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"And then you light a fire, spread out your cape, make
some nice, fragrant tea with a smoky taste, and just a
nip of vodka to warm every muscle of your body, eh?
After your honest labours-----"
"Oh, don't talk about it, Comrade Commissar!'1
answered Stepan Ivanovich. "Do you know the kind of
hunting we get in our parts at this time of the year?
For pike! You wouldn't believe it, but it's true. Haven't
you heard about it? It's good fun, and, of course, you
can make a bit of money, too. As soon as the ice breaks
on the lake and the rivers overflow, they all swarm to
the banks, on to the grass and moss which the spring
waters have covered. They get into the grass and cast
their spawn. You walk along the bank and you see
what looks like sunken logs, but it's pike! You bang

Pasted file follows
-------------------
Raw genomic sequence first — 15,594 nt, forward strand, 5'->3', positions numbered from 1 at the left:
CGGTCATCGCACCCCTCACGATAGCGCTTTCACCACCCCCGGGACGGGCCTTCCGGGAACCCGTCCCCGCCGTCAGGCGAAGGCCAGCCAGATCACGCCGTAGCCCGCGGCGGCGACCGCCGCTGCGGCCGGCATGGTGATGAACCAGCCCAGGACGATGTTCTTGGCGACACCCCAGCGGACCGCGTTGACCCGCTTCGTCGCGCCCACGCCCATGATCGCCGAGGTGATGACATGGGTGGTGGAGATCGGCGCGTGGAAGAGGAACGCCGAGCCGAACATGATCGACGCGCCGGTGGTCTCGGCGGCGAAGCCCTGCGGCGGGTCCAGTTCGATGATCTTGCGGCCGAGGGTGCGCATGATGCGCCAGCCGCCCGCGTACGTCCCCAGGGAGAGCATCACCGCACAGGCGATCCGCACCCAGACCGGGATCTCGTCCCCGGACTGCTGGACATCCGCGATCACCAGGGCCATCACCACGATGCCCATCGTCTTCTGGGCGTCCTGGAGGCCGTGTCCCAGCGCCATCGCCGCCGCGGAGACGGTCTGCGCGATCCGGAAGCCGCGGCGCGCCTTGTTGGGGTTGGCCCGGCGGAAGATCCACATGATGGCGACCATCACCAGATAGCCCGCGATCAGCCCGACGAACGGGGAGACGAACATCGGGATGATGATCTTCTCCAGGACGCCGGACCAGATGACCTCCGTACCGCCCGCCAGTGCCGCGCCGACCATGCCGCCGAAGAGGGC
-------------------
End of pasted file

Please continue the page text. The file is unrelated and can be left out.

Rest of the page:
away with your gun. Sometimes you get so many that
you can't stuff them all into your bag, I give you my
And an interchange of hunters' reminiscences would
begin. Imperceptibly the conversation would veer round
to the war and they wondered what was doing just now
in the division, or in the company, whether the dugouts
made in the winter were "weeping", or whether the
fortifications were "creeping", and how the Germans were
getting on, considering that in the West they were accus-
tomed to asphalt roads.
After dinner they fed the sparrows. This was a form of
amusement that Stepan Ivanovich had invented. He was
unable to sit idle and was always doing something with
his thin, restless hands. One day he suggested that the
crumbs left over from dinner be scattered on the outside
windowsill for the birds. This became a custom, and it
was not only leftover crumbs they threw out of the
window; they deliberately left slices of bread and
crumbled them, so that a whole flock of sparrows was
"put on the ration list", as Stepan Ivanovich expressed
it. It gave all the inmates of the ward immense pleasure
to watch the small, noisy creatures pecking away at a
large crust, chirping and quarrelling, and, after cleaning
up the windowsill, perching and preening themselves on
the bough of the poplar, and then, with a whir of their
wings, flying off to attend to their particular affairs.